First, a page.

The end is finally here for “The Hunger Games” series as “The Hunger Games: Mockingjay - Part 2” wraps up the emotional and physical journey of Katniss Everdeen (Jennifer Lawrence). The conclusion comes with both a sense of closure and a feeling of relief that it’s finally over.
$1,169,814,624The amount Box Office Mojo reports the first three Hunger Games movies grossed
Splitting the final book in the popular series into two feature film parts created a bloated feeling to the story. Instead of the heart-pounding tempo that made the first two movies so entertaining, the slow grind of the finale has is less compelling. It made financial sense – not artistic sense.
The saving grace is the casting of Lawrence, who could make reading a menu sound like a master acting class. She’s the strongest young actress working today and all of that natural skill and talent elevates even the slowest of stories.
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Director Francis Lawrence was smart enough to allow the camera to linger on her face, where she reveals mountains of emotion with one look.
What has made the past Hunger Games movies work is Lawrence playing the role with the seriousness usually relegated to productions of a Shakespeare work. The commitment she brought kept this films from sinking into the mire of a teen romance or B-grade action movie. And, she does it again with this finale.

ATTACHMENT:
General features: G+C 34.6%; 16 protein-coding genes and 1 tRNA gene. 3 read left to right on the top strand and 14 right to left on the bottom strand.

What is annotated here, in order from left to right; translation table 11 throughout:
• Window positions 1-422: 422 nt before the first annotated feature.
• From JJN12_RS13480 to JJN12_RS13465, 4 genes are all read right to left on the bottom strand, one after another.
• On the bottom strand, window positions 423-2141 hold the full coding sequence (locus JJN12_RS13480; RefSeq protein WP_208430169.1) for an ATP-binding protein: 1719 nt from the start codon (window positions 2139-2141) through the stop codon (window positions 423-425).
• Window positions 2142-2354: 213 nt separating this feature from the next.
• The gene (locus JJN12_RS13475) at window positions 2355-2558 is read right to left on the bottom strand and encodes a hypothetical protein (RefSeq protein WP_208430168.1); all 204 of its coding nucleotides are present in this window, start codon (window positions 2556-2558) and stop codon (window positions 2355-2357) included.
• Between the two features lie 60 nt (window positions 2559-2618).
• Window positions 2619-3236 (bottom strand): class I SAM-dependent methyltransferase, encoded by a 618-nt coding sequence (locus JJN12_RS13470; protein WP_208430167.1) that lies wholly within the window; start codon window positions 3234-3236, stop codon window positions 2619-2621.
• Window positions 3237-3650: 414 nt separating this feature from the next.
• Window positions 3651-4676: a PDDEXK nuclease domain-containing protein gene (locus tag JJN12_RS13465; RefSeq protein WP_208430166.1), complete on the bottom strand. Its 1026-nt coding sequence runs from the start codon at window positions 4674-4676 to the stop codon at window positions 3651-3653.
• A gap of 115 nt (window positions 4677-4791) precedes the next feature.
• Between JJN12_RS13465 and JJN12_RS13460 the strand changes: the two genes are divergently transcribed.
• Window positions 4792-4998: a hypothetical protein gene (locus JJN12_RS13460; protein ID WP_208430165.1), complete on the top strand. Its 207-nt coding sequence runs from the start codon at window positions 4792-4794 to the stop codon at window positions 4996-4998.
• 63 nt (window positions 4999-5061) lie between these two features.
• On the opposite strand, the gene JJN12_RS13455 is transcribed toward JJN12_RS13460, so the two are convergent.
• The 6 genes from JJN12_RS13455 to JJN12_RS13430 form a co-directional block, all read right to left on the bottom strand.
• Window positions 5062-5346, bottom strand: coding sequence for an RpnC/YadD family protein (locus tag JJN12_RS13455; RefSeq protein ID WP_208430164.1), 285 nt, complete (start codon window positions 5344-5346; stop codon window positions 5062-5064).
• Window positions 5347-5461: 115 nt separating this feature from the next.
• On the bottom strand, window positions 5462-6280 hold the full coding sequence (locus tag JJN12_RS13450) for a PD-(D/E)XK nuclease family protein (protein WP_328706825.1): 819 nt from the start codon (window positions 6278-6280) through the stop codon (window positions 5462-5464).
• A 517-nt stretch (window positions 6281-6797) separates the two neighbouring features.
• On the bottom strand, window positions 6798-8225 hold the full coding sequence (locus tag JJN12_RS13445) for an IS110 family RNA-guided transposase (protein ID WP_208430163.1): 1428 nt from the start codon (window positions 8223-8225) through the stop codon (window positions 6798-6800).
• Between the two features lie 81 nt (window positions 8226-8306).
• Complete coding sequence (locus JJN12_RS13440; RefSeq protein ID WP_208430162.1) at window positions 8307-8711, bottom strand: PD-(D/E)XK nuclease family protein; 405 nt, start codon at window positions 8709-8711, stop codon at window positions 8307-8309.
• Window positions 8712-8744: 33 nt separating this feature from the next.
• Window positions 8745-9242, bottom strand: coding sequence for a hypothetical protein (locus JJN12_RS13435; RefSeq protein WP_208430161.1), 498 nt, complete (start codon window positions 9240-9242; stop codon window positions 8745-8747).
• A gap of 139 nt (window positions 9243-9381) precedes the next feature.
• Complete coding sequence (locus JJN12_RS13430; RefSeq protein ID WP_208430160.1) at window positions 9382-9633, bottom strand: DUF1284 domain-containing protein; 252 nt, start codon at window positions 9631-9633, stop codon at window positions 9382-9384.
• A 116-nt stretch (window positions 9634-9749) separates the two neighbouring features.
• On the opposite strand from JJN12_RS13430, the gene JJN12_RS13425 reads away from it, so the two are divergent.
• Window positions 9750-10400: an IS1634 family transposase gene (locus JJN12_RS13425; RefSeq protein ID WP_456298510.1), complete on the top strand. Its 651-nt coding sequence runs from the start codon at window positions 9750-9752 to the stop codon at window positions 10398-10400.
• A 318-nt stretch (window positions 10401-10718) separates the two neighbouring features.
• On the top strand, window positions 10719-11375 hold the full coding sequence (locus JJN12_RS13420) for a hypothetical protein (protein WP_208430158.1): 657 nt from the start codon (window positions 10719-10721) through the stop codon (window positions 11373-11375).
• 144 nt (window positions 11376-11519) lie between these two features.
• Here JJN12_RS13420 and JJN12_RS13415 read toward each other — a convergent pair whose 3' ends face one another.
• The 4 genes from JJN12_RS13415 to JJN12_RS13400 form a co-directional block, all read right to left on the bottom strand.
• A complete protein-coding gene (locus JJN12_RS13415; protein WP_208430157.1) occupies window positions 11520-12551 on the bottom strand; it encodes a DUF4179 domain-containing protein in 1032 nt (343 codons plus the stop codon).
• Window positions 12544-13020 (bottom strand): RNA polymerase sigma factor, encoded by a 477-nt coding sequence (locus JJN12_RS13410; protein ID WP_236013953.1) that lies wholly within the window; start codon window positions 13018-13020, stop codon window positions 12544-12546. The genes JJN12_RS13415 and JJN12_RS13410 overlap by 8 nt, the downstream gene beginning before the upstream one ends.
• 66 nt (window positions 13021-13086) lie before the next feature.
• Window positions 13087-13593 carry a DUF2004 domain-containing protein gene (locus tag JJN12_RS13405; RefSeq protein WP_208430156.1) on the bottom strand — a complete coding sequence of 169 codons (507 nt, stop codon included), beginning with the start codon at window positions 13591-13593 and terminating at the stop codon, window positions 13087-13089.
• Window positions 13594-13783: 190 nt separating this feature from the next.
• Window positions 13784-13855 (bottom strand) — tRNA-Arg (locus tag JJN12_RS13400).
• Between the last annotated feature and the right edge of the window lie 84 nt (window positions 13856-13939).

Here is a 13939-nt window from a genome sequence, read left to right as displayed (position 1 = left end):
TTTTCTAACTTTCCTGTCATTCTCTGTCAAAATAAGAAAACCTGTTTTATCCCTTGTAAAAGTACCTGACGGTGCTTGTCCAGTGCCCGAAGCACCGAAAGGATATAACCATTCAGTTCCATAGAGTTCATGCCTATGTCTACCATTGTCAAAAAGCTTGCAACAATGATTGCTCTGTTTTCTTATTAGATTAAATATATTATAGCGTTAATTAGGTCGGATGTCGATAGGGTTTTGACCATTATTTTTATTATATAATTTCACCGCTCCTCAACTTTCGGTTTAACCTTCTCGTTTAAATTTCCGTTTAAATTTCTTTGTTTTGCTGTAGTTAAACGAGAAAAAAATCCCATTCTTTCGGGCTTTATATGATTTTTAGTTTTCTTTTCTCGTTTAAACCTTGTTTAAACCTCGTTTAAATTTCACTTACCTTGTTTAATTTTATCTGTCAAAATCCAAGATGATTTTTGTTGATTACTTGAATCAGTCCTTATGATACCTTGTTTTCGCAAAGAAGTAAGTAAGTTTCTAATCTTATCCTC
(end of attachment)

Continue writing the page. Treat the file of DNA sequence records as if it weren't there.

At least in “Mockingjay - Part 2,” she gets some help. Donald Sutherland doesn’t have a lot of scenes as the villainous President Snow, but he makes the most of each second on screen. A face-to-face between Snow and Everdeen is one of the major highlights of the final film.
There’s only so much the actors can do. Screenwriters Peter Craig and Danny Strong smother the good moments with a series of meaningless conversations and slow plot twists that are made more predictable by the plodding pace.
At the heart of this is the not-as-appealing story of Everdeen and a gang of supporters trying to make their way through the inner city of the Capitol. She’s become the driving spark for the revolution and a few more propaganda films won’t hurt the cause.
Rivals for the hero’s affections – a recovering Peeta (Josh Hutcherson) and the emotionless Gale (Liam Hemsworth) – are part of the group. There’s an effort by the director to light a fire under the long-running romantic triangle, but the sparks never ignite.
This leaves the trek a little ponderous. It picks up with a subterranean battle with a band of Mutts and a massive oil spill in a confined city plaza that are exciting. It’s just too bad that because the film is made from half a book, there are long lapses between the sequences.
Because of the structure, there is far less for Woody Harrelson, Elizabeth Banks and Jeffrey Wright to do. All three brought interesting characters to the mix and their lack of on-screen time is a problem. It’s just another example of how the finale was hurt by being stretched to the additional film.
Fans of the book know that there is a giant-size moment in the story. Lawrence stages the event in such a terse manner that the emotional impact is dampened. It’s a major lost opportunity.
All of this sounds like “The Hunger Games: Mockingjay - Part 2” misses the mark. Despite all of the ills, there is something satisfying about getting to the end of this film franchise.
The problem is that the first film was so engaging that it looked like the series would be a sprint to the finish. Instead, it turned into a marathon. Getting to the end was more challenging than expected, but it still offers some feeling of victory.